Museum Hill offers views of London, particularly Docklands , Canary Wharf's skyscrapers and the Millennium Dome . It is also possible to climb the observatory tower.


  • 1675 Royal Observatory is built on the site of the former Greenwich Castle .
  • October 13, 1884 At the International Meridian Conference in Washington DC, the Meridian is the Royal Observatory in Greenwich as the prime meridian set
  • 1948 Royal Observatory moves to Herstmonceux , becoming the Royal Greenwich Observatory (RGO). The Greenwich square becomes the Old Royal Observatory.
  • 1990 RGO moves to Cambridge. The SLR facility remains in Herstmonceux.
  • 1998 RGO is closed. The Greenwich Square becomes the Royal Observatory, Greenwich, and is part of the National Maritime Museum .

The main inner belt asteroid (2830) Greenwich is named after the observatory.

GPS position of the specified zero line

Position to today's prime meridian

The global coordinate systems in use today are defined by many fundamental stations instead of just one (see ITRF ). The reference meridian of these systems, e.g. B. also that of the WGS 84 , runs about 102 meters east of the prime meridian established by the International Meridian Conference in 1884 past the observatory. The main reason for the difference is the deviation from the perpendicular in Greenwich.


  • E. Walter Maunder: The Royal Observatory, Greenwich: A Glance at its History and Work. The Religious Tract Society, London 1900.
  • RO Meibauer: The Greenwich Observatory. Berlin 1868.
  • D. Howse: Greenwich Observatory: Buildings and Instruments. London 1975.
  • PS Laurie: The buildings and old instruments of the Royal Observatory, Greenwich. In: The Observatory. Vol. 80, 1960, pp. 13-22.
  • GB Airy: Plan of the Buildings and Grounds of the Royal Observatory, Greenwich, 1863, August; with Explanation and History. In: Greenwich Observations in Astronomy, Magnetism and Meteorology made at the Royal Observatory. Series 2, vol. 24, p. F1-FPIV.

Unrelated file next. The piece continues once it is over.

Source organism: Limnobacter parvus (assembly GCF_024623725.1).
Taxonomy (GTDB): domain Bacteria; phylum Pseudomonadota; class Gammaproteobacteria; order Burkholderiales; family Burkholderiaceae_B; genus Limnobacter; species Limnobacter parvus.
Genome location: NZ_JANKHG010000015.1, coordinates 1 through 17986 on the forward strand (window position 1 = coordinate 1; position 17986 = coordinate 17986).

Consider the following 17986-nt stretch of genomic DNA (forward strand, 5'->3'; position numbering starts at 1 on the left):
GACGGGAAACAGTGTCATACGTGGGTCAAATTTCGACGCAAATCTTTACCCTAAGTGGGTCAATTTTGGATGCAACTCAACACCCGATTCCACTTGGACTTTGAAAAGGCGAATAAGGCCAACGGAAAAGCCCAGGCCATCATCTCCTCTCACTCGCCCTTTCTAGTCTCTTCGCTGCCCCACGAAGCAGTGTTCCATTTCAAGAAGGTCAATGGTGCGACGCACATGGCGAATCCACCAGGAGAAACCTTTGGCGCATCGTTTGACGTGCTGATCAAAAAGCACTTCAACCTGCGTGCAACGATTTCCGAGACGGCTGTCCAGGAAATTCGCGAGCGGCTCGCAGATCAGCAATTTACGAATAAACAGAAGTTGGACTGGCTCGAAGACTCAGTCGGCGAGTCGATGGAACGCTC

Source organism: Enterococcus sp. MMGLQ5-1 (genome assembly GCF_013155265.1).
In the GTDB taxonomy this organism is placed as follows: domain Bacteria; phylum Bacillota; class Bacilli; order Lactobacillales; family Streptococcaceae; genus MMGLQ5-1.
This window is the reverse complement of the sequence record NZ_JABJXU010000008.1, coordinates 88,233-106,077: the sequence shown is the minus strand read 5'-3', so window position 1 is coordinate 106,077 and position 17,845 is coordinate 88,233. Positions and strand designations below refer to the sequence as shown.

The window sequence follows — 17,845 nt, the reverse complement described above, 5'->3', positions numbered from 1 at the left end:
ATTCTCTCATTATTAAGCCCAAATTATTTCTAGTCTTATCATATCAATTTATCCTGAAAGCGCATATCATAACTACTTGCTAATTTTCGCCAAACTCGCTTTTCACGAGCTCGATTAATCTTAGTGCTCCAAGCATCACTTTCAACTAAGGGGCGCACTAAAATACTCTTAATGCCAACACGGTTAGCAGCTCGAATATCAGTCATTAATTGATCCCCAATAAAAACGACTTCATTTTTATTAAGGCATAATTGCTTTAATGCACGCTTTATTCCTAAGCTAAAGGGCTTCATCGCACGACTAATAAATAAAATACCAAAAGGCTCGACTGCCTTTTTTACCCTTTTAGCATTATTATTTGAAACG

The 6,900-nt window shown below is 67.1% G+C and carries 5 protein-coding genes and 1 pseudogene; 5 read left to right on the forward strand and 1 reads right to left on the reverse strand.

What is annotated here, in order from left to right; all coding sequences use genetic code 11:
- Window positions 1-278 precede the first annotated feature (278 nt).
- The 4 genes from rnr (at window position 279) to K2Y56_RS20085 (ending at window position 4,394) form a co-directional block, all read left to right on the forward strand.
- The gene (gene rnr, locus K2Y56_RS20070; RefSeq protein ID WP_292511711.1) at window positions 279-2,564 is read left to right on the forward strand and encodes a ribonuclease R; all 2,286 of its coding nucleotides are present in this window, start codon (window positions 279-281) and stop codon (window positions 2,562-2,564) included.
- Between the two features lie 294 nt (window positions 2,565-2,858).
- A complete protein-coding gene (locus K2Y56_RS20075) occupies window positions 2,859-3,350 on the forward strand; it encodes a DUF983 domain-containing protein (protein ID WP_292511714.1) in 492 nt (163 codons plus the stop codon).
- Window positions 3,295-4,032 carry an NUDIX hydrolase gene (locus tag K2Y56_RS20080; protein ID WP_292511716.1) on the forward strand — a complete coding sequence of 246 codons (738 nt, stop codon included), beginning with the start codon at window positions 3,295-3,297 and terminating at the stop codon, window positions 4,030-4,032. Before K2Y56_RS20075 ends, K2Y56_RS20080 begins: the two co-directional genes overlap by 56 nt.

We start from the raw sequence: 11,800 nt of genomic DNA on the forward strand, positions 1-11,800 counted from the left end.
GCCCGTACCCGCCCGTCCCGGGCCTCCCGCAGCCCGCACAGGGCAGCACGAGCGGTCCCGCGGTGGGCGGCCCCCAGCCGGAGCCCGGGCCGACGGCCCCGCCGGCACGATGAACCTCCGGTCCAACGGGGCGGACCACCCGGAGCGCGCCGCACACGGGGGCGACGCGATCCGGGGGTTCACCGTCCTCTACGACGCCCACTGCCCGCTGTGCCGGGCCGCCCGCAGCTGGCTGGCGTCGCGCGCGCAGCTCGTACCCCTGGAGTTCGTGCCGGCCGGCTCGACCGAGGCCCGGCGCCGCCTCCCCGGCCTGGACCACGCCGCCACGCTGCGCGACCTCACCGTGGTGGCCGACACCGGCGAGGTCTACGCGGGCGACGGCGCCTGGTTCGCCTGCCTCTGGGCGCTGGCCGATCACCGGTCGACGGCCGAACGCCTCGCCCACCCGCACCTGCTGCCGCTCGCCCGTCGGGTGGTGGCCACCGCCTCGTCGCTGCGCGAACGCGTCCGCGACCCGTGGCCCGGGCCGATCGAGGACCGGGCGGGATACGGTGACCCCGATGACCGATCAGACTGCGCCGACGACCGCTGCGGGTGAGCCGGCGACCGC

• Derek Howse: Greenwich Time and the Longitude. Official Millennium ed. Philip Wilson, National Maritime Museum, London 1997, ISBN 0-85667-468-0 .

Web links

Commons : Royal Greenwich Observatory  - collection of images, videos and audio files

Individual evidence

  1. ^ The Greenwich Time Ball and one time for all. August 24, 2015, accessed July 28, 2016 .
  2. ^ Lutz D. Schmadel : Dictionary of Minor Planet Names . Fifth Revised and Enlarged Edition. Ed .: Lutz D. Schmadel. 5th edition. Springer Verlag , Berlin , Heidelberg 2003, ISBN 978-3-540-29925-7 , pp.  186 (English, 992 pp., [ONLINE; accessed on September 16, 2019] Original title: Dictionary of Minor Planet Names . First edition: Springer Verlag, Berlin, Heidelberg 1992): “1980 GA. Discovered 1980 Apr. 14 by E. Bowell at Anderson Mesa. "
  3. ^ Stephen Malys et al .: Why the Greenwich meridian moved . In: Journal of Geodesy . tape 89 , 2015, p. 1263-1272 , doi : 10.1007 / s00190-015-0844-y (English).

Coordinates: 51 ° 28 ′ 40 ″  N , 0 ° 0 ′ 5 ″  W.